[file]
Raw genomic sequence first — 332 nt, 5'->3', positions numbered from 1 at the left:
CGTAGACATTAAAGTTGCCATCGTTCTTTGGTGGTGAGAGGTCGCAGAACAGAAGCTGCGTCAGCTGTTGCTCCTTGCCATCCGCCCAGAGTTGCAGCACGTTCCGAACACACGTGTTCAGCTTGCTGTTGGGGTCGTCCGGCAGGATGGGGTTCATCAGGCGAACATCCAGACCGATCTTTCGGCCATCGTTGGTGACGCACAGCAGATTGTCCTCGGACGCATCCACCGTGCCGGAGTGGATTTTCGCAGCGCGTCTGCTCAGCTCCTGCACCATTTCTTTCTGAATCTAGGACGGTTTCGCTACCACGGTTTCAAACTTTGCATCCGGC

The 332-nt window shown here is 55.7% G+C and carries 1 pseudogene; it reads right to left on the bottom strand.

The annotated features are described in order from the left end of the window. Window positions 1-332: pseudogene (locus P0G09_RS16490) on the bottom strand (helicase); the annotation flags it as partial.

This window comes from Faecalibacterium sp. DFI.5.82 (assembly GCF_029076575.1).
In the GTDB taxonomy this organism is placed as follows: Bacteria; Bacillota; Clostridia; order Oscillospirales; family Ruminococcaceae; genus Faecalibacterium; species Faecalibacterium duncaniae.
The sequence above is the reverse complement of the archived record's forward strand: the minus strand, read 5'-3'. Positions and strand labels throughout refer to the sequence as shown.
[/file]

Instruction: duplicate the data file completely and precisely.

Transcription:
Raw genomic sequence first — 332 nt, 5'->3', positions numbered from 1 at the left:
CGTAGACATTAAAGTTGCCATCGTTCTTTGGTGGTGAGAGGTCGCAGAACAGAAGCTGCGTCAGCTGTTGCTCCTTGCCATCCGCCCAGAGTTGCAGCACGTTCCGAACACACGTGTTCAGCTTGCTGTTGGGGTCGTCCGGCAGGATGGGGTTCATCAGGCGAACATCCAGACCGATCTTTCGGCCATCGTTGGTGACGCACAGCAGATTGTCCTCGGACGCATCCACCGTGCCGGAGTGGATTTTCGCAGCGCGTCTGCTCAGCTCCTGCACCATTTCTTTCTGAATCTAGGACGGTTTCGCTACCACGGTTTCAAACTTTGCATCCGGC

The 332-nt window shown here is 55.7% G+C and carries 1 pseudogene; it reads right to left on the bottom strand.

The annotated features are described in order from the left end of the window. Window positions 1-332: pseudogene (locus P0G09_RS16490) on the bottom strand (helicase); the annotation flags it as partial.

This window comes from Faecalibacterium sp. DFI.5.82 (assembly GCF_029076575.1).
In the GTDB taxonomy this organism is placed as follows: Bacteria; Bacillota; Clostridia; order Oscillospirales; family Ruminococcaceae; genus Faecalibacterium; species Faecalibacterium duncaniae.
The sequence above is the reverse complement of the archived record's forward strand: the minus strand, read 5'-3'. Positions and strand labels throughout refer to the sequence as shown.